Artist proves people will give away their personal data for a cookie
Would you give up your personal information for a cookie?
That's a question recently asked by artist Risa Puno, who conducted an experiment offering people a cookie in exchange for their personal data. This data included names, addresses, driver's license numbers, mother's maiden names, social security numbers and even fingerprints.
What's most shocking about this experiment is that 380 people willingly gave up their data for one of Puno's cookies, which she decorated with logos of social media networks, including Facebook, Instagram and Twitter.
"It is crazy what people were willing to give me," says Puno.
The experiment was a simple one. Puno baked 700 cookies with flavors such as "Chocolate Chili Fleur de Sel" and "Pink Pistachio Peppercorn." Then she attended an arts festival in Brooklyn, NY, and offered cookies to attendees for those willing to give up personal details about themselves.
In all, 380 people turned over their data willingly, just for a cookie, with 117 giving Puno their fingerprints and 162 giving up their social security numbers. More than half of the participants posed for photos for Puno.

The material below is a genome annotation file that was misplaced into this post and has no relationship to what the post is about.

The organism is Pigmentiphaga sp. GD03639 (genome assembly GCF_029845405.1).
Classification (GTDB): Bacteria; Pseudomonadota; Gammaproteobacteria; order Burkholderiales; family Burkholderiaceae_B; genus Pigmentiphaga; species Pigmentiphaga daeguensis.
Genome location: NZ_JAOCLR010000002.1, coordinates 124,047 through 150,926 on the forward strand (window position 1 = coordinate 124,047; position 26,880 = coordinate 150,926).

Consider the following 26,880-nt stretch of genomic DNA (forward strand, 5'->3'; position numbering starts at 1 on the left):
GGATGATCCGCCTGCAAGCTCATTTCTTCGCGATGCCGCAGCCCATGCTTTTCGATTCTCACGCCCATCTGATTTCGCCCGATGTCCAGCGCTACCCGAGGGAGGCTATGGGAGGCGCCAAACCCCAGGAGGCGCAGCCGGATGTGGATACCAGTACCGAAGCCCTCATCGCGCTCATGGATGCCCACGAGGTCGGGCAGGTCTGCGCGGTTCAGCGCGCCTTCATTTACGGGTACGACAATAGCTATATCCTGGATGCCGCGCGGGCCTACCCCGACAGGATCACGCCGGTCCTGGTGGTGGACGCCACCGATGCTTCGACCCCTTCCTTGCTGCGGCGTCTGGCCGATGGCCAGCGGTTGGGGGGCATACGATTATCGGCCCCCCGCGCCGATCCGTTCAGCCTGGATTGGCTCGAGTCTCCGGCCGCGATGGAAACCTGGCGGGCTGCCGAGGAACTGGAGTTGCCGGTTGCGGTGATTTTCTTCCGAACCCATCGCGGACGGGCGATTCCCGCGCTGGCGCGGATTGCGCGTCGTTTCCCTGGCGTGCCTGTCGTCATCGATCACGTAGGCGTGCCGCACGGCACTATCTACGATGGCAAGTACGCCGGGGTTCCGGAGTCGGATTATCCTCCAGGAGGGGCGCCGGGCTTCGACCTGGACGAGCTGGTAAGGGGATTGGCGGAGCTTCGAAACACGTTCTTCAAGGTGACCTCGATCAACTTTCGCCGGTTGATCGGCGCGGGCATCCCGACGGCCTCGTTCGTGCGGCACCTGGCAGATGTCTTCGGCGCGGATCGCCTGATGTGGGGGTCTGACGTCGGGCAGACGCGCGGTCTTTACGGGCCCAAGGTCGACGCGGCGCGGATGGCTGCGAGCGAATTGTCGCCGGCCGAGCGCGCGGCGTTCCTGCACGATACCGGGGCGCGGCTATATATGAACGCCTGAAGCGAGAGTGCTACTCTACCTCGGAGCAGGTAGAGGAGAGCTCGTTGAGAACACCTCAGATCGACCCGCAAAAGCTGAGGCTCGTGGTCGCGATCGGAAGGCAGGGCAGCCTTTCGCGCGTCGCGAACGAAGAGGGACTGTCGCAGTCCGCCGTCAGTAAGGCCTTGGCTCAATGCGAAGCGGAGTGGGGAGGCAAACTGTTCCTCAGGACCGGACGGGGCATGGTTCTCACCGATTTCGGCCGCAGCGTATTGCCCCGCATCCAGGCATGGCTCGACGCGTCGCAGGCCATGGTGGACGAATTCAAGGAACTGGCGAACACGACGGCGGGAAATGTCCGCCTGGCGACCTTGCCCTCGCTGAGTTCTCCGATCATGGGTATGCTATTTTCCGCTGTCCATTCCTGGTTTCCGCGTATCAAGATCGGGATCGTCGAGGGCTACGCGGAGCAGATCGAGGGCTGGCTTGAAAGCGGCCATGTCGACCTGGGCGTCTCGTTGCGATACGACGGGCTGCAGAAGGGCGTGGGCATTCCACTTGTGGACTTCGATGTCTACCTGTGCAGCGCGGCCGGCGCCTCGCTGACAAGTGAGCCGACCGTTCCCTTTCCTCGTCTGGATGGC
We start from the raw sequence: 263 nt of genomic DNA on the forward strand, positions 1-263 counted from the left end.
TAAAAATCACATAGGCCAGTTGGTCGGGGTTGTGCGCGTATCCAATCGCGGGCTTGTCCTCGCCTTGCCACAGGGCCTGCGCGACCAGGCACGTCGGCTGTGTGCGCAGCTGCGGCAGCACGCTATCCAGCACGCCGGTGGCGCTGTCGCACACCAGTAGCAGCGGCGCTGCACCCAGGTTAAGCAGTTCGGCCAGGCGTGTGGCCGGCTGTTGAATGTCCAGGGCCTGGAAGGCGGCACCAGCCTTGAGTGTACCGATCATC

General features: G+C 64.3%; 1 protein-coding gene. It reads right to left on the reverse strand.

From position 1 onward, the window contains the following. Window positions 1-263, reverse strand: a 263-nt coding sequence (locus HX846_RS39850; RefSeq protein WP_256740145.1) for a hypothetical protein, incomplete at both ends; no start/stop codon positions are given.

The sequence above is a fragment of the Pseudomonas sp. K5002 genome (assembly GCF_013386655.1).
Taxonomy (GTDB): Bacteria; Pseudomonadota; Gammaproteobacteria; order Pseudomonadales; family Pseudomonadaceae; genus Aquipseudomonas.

Puno had each participant sign a lengthy document, written in small text, similar to the terms and conditions sites on Facebook and Twitter. Most people signed away their data without a second thought. Some asked what Puno would do with the information, but she did not reply.
Some participants even gave Puno more data than she asked for.
"That to me was baffling," she said. "If I were thinking about giving away my information, I wasn't giving away more than I had to."
Some didn't even eat the cookie, but traded their personal information for photos with it. The Instagram-decorated cookies were particularly popular with photographers, so much so, that Puno traded photos of them for fingerprints, the last four digits of social security numbers and driver's license numbers.
So now that Puno has the personal data of 380 people, what's she going to do with it? Although she could easily use it any way she saw fit, as those who handed it over signed a legally binding agreement, she reports that she's considering destroying it.
Although people say they value their privacy, there's clearly a price they can put on it, and if that price is just a cookie, at least in this art performance experiment, then that price is relatively low.